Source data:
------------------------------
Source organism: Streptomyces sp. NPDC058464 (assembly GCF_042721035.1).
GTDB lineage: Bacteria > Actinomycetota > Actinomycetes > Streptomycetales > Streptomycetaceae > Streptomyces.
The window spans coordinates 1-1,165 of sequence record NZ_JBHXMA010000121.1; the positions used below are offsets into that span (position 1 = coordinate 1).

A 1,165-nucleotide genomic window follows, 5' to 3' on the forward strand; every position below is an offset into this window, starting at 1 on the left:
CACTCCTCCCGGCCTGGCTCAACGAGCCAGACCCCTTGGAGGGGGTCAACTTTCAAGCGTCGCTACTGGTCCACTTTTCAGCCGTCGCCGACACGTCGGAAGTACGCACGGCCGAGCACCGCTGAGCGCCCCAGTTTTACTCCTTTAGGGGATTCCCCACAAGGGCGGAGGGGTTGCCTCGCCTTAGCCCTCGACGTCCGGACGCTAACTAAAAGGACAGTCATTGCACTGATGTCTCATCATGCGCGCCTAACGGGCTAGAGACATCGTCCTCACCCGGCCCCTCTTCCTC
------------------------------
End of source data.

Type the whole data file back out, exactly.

Source organism: Streptomyces sp. NPDC058464 (assembly GCF_042721035.1).
GTDB lineage: Bacteria > Actinomycetota > Actinomycetes > Streptomycetales > Streptomycetaceae > Streptomyces.
The window spans coordinates 1-1,165 of sequence record NZ_JBHXMA010000121.1; the positions used below are offsets into that span (position 1 = coordinate 1).

A 1,165-nucleotide genomic window follows, 5' to 3' on the forward strand; every position below is an offset into this window, starting at 1 on the left:
CACTCCTCCCGGCCTGGCTCAACGAGCCAGACCCCTTGGAGGGGGTCAACTTTCAAGCGTCGCTACTGGTCCACTTTTCAGCCGTCGCCGACACGTCGGAAGTACGCACGGCCGAGCACCGCTGAGCGCCCCAGTTTTACTCCTTTAGGGGATTCCCCACAAGGGCGGAGGGGTTGCCTCGCCTTAGCCCTCGACGTCCGGACGCTAACTAAAAGGACAGTCATTGCACTGATGTCTCATCATGCGCGCCTAACGGGCTAGAGACATCGTCCTCACCCGGCCCCTCTTCCTC